According to the La. Civil Code  and  in order for the Agent to sell, buy or mortgage real property for the Principal the power of attorney must be ‘specific’ which requirement is met simply by inserting in the power of attorney a general statement such as “… to sell, buy or mortgage my real property…” however we generally prepare POAs with the legal description of the property.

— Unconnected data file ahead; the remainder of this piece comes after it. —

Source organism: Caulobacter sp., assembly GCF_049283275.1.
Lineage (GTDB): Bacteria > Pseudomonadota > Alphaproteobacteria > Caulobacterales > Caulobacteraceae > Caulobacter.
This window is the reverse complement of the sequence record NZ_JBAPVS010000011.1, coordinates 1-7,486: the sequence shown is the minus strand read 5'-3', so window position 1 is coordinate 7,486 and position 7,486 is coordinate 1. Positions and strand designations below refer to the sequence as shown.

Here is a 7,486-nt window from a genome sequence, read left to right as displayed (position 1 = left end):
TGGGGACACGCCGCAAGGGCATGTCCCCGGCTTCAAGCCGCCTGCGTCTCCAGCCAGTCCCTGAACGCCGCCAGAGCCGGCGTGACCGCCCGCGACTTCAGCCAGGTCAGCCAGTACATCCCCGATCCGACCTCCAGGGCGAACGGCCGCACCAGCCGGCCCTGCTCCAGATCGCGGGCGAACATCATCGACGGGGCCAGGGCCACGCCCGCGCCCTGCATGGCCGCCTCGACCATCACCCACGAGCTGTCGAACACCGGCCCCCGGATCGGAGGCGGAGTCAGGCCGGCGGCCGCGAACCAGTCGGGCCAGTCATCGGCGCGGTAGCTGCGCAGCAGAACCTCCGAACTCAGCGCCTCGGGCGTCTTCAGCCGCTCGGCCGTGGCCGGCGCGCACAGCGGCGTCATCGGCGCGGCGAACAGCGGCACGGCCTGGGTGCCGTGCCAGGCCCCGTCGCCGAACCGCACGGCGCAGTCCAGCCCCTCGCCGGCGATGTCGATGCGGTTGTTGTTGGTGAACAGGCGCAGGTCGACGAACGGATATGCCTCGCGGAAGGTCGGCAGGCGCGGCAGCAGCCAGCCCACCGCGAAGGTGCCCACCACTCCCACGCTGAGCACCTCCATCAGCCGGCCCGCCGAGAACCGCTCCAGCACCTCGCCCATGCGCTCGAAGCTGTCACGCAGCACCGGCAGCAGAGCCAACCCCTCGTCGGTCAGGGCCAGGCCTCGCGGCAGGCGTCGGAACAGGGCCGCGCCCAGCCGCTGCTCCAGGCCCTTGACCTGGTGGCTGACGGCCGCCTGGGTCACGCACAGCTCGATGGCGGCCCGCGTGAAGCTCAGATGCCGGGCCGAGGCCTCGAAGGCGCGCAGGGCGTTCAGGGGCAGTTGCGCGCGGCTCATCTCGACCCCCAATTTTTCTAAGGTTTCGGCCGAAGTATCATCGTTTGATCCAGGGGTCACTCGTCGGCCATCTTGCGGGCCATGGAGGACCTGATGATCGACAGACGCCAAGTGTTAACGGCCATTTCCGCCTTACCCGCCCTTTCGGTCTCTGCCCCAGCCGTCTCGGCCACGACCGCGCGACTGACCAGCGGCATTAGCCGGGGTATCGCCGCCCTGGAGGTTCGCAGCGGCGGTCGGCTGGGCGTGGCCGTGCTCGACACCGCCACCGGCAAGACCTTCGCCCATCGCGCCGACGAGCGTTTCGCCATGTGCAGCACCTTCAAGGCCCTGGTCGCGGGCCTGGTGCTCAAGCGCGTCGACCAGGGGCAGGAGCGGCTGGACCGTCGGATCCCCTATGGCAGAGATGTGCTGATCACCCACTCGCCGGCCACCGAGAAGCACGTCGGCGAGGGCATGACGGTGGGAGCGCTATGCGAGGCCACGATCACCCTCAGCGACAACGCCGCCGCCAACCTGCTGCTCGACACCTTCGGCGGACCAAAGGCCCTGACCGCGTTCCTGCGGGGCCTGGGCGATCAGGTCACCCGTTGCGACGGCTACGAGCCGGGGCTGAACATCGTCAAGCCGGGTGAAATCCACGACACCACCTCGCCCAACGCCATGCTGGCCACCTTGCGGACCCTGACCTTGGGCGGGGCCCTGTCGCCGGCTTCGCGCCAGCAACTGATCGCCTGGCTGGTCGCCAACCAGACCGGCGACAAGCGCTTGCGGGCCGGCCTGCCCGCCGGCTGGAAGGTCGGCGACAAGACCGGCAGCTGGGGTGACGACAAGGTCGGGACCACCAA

Why is the subject Property considered a PUD when it is not ZONED a PUD? What we are discussing are two different definitions for the term PUD or “Planned Unit Development”.  In Zoning regulations, PUD and SPUDs are particular types of zoning and use designations used by the local zoning authorities.  However, for purposes of the mortgage and title insurance, a PUD exists when there is mandatory membership in an owner’s association which collects dues for blanket insurance policies, maintenance of common areas and properties, and so forth.  So while the Appraiser notes that the property is not zoned a PUD, the title company will advise that the property is in a PUD for mortgage purposes. The purpose of the PUD rider is to bind the borrower to pay the fees etc charged by the owner’s association, failure to do so may trigger the foreclosure process.  Especially in those situations where the HOA has set up their association to create ‘super-priority’ liens which when filed prime the mortgage, even if filed subsequent to the mortgage.  The ALATA-5.0 PUD Rider to the mortgage is something that an investor is going to look for if there are mandatory dues from which liens may arise.